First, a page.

03/16/2015 04:21 pm ET | Updated May 16, 2015

What I Got Wrong About Babies

There are a few universal truths about tiny, baby humans. They cry. They poop a lot. They need a lot of love and attention (but not actually a whole lot else). They have delicious-smelling heads.

But there was one thing I got wrong about those little, love-and-attention-needing babies. I figured they were just undeveloped people-blobs -- cute and sweet and lovable, but new and needing to learn pretty much everything. Little blank slates who need parents to teach them all about being a person. When I thought about being a mother one day, I thought about the things I'd need to instill in my future children, the kinds of things I wanted to do and say and model so that they could be the kind of people I wanted them to be. Kind people, happy people, people who don't say mean things about others or grow up to be axe murderers. I wanted them to be open-minded, I wanted them to think critically, I wanted them to like reading and hugs and be kind to animals and be level-headed. I was going to teach my children to be easy-going, good people. As their mother, it would be my job.

But then something happened. I actually gave birth to two of them.

In fact, I gave birth to them long before I should have. My twins, Madeleine and Reid, were born 15 weeks premature, before I'd even entered my third trimester. Those impossibly tiny humans weren't even supposed to be out in the world yet, but the day I met them for the first time, before they could breathe on their own or even open their eyes, I realized how very wrong I'd been about what my job as their mother really was.

My two, tiny, not-ready-to-be-born yet blank slates were here, alive, out in the world (or, at least the hospital NICU), and it turned out that they weren't blank slates at all.

The truth is that they were already fully formed, just like every other little person who has ever been born. They were already who they are, and who they will forever be. They already had personalities, they already had preferences, they already had particular ways of viewing the world, even if they didn't really have a concept of what that meant yet. My daughter is feisty and hilarious and expressive and sunshine-y. My son is serious and sensitive and easily frustrated and incredibly loving and affectionate. My daughter is a scrappy underdog, chatty and opinionated, totally cheeky. My son takes his time, is never in a hurry, is incredibly physical and focused and loves to figure things out. They are so many things, so many DIFFERENT things. And I had absolutely nothing to do with any of them.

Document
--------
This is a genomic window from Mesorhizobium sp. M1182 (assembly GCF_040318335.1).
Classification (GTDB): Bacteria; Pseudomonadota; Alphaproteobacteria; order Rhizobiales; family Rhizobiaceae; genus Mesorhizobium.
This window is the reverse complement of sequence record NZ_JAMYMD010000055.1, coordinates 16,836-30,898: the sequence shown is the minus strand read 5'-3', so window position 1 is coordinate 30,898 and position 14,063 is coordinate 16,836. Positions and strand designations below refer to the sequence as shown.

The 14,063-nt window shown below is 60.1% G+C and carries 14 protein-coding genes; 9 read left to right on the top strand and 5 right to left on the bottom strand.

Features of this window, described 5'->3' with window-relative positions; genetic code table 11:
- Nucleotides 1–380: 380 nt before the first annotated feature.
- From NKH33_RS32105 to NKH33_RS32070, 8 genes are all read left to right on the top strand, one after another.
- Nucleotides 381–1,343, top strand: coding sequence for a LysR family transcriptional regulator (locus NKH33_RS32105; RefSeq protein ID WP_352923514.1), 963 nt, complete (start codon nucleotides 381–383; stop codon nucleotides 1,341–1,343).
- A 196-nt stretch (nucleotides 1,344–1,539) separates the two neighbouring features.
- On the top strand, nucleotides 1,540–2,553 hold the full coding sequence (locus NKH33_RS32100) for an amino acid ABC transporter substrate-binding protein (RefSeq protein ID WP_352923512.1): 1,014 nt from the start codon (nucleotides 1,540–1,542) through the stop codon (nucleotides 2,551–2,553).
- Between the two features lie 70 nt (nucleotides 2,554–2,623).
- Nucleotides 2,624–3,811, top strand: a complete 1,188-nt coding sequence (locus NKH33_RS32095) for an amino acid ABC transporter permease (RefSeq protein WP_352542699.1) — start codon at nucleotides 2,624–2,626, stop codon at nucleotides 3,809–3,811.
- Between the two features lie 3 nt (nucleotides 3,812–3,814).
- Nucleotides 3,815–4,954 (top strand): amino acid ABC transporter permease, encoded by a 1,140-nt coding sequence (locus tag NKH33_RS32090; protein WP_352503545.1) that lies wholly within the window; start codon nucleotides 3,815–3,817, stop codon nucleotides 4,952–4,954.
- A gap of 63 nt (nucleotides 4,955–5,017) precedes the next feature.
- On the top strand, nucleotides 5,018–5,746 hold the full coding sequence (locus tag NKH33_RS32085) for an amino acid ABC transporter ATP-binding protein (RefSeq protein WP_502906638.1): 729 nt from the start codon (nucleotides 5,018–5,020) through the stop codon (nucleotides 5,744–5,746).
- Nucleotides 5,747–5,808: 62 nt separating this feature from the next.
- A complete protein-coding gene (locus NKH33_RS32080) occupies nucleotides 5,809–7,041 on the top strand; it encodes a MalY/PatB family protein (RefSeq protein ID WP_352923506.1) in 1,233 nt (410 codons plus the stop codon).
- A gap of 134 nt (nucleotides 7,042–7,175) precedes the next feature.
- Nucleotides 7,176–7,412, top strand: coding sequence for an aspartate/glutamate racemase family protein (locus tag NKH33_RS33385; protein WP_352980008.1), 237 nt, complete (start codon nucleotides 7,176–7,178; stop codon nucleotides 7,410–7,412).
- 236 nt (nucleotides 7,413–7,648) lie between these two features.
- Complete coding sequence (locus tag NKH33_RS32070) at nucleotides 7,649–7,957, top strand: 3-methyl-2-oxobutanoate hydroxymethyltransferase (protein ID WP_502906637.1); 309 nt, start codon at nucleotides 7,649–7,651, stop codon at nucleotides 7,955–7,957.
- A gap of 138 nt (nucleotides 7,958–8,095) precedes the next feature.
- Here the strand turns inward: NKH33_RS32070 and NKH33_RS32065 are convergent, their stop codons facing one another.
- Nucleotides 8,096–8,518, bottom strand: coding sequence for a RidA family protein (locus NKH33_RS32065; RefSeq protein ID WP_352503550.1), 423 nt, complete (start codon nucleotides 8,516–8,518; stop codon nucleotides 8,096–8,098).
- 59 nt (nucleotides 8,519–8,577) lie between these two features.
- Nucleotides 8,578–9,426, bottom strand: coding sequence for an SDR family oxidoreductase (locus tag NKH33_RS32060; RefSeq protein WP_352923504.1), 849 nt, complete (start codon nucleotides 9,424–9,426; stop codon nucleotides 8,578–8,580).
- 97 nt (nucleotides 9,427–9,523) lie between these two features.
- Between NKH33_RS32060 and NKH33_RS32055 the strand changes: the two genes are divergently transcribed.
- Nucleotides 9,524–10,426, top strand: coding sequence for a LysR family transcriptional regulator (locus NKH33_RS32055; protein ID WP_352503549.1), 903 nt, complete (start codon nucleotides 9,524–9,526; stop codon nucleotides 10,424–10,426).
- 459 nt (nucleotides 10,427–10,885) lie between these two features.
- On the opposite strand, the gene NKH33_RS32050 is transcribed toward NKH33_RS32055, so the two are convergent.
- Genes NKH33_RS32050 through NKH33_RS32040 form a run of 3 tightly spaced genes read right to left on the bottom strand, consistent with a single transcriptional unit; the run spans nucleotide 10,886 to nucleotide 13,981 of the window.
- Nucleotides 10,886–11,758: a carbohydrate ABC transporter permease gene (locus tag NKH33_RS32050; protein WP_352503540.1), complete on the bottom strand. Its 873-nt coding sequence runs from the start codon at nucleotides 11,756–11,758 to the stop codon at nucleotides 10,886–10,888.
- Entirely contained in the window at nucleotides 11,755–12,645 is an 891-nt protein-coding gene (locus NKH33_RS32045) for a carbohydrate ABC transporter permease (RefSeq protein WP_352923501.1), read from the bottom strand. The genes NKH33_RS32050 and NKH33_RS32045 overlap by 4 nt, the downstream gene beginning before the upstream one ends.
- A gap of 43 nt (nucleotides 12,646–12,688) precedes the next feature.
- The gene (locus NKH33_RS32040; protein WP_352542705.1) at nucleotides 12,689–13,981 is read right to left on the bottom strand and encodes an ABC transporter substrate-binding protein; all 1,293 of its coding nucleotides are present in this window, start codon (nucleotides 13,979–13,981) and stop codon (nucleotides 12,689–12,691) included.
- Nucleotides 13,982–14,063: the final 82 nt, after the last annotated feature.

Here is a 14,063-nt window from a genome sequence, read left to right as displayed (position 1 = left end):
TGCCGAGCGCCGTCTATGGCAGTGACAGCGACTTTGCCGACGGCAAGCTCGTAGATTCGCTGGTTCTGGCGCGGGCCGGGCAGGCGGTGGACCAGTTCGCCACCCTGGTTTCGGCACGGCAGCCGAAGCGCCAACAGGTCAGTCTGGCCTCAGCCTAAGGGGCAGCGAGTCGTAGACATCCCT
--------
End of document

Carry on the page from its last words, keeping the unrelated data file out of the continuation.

I can't make my children more relaxed, less impatient, more happy-go-lucky, less flighty, more extroverted or whatever other trait I've arbitrarily decided is more or less desirable. They are already who they are. Trying to mold them the way I always thought I was supposed to won't make them different people -- it will just teach them that who they are naturally is not who they should be. That who they are naturally is not good enough.

Don't get me wrong; it is still absolutely my job to teach them things. It's my job to show them how to wait, how to say please and thank you, how to apologize, how to keep trying, how to get back up again. It's my job to teach them to not be a jerk to the waiter who brought them their meal, to not judge others who are different from them, to stand up for what's right even if it'd be easier not to. There are many, many, countless things in this world that we need someone to show us, to model for us, and I'm sure there will be many things I'll forget to do (or that I can't do, or that won't even occur to me to do). And it is absolutely imperative that I try to keep them from being axe murderers.

But the other stuff? The preferences and hopes and dreams and pictures in my head of what I wanted them to be? I owe it to them to forget those things. They already have their own preferences and desires and they'll have their own hopes and dreams. I just have to love them, and try to keep my own opinions and insecurities and issues from getting in the way.

It's a tall order, but it might not be that hard. It turns out that who I actually want them to be is who they already are. (Imagine that.)